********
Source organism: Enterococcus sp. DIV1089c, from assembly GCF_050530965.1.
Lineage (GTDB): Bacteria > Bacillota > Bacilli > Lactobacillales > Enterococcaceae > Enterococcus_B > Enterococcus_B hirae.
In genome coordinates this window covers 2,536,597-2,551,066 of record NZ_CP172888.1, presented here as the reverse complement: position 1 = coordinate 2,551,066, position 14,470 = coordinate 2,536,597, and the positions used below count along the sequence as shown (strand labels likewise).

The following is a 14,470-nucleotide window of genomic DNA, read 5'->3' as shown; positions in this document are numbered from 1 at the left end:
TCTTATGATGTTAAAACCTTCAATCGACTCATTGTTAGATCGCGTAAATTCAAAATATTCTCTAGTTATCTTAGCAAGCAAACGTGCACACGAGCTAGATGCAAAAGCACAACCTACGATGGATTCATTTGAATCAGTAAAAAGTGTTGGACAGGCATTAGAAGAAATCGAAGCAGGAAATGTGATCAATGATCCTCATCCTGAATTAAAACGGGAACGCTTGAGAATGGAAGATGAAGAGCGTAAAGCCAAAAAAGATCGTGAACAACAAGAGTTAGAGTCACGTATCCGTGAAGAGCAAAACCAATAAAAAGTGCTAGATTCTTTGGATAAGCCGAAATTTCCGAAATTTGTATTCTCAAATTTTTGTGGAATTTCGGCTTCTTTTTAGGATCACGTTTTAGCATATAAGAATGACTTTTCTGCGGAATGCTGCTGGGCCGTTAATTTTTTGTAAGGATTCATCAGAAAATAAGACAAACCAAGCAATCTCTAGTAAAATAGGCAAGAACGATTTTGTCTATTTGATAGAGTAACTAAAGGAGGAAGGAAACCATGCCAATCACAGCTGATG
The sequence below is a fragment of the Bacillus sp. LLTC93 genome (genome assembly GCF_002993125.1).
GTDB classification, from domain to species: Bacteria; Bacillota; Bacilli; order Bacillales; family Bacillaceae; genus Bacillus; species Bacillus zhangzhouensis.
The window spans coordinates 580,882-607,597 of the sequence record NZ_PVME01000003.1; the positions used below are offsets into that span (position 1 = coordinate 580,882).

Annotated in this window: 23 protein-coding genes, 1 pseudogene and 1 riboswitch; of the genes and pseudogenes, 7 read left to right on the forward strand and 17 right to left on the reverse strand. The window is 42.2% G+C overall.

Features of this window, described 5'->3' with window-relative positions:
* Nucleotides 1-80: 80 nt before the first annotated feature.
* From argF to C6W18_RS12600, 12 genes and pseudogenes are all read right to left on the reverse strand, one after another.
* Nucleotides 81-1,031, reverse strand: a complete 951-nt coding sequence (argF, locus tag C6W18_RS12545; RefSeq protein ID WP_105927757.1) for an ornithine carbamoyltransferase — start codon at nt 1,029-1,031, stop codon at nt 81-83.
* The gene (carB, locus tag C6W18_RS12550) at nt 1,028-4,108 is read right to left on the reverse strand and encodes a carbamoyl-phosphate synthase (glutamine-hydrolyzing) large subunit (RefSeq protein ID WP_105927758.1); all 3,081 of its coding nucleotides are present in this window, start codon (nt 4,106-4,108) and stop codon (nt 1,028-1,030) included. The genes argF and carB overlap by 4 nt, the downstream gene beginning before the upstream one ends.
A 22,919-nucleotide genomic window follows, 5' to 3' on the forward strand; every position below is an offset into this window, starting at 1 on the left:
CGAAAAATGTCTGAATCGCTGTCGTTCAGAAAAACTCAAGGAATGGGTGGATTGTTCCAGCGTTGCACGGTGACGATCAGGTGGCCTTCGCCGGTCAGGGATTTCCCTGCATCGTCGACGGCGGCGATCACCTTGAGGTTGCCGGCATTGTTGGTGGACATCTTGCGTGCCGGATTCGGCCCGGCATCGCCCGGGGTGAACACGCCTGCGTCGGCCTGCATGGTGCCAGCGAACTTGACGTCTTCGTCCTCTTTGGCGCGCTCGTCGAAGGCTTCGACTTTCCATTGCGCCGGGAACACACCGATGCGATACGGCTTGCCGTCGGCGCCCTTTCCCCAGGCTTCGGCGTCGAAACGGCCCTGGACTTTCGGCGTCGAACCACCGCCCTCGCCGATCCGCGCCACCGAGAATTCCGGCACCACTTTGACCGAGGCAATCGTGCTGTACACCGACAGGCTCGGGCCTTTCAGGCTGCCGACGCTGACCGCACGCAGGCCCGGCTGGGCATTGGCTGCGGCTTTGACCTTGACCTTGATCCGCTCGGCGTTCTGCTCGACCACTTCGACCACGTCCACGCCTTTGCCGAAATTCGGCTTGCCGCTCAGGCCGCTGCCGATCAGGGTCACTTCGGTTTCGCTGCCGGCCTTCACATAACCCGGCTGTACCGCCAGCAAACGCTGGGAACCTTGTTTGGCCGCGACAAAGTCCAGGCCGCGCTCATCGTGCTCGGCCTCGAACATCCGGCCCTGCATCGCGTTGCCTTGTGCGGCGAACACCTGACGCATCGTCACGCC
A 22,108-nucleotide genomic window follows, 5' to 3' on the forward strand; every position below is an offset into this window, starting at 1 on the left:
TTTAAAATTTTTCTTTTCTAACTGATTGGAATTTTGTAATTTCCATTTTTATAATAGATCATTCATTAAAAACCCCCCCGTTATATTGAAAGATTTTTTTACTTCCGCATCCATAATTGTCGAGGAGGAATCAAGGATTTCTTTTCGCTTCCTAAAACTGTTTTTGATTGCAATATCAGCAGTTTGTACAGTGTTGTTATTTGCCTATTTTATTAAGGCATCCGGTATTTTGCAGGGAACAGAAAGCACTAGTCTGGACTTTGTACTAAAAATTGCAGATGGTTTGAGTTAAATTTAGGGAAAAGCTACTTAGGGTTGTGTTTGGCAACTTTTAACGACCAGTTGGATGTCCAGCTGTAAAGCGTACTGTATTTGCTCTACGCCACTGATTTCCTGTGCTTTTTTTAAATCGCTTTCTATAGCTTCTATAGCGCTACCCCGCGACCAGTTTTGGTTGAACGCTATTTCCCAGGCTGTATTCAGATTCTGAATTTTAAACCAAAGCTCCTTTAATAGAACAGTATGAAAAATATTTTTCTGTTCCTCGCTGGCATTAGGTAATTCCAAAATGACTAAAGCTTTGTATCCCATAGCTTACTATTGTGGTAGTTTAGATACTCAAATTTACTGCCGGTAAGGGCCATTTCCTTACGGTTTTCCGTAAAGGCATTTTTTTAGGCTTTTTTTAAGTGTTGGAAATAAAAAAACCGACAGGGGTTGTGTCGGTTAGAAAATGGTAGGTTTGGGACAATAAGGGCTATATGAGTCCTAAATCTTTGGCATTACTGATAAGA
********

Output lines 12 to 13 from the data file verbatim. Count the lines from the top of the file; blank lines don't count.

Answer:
* From argF to C6W18_RS12600, 12 genes and pseudogenes are all read right to left on the reverse strand, one after another.
* Nucleotides 81-1,031, reverse strand: a complete 951-nt coding sequence (argF, locus tag C6W18_RS12545; RefSeq protein ID WP_105927757.1) for an ornithine carbamoyltransferase — start codon at nt 1,029-1,031, stop codon at nt 81-83.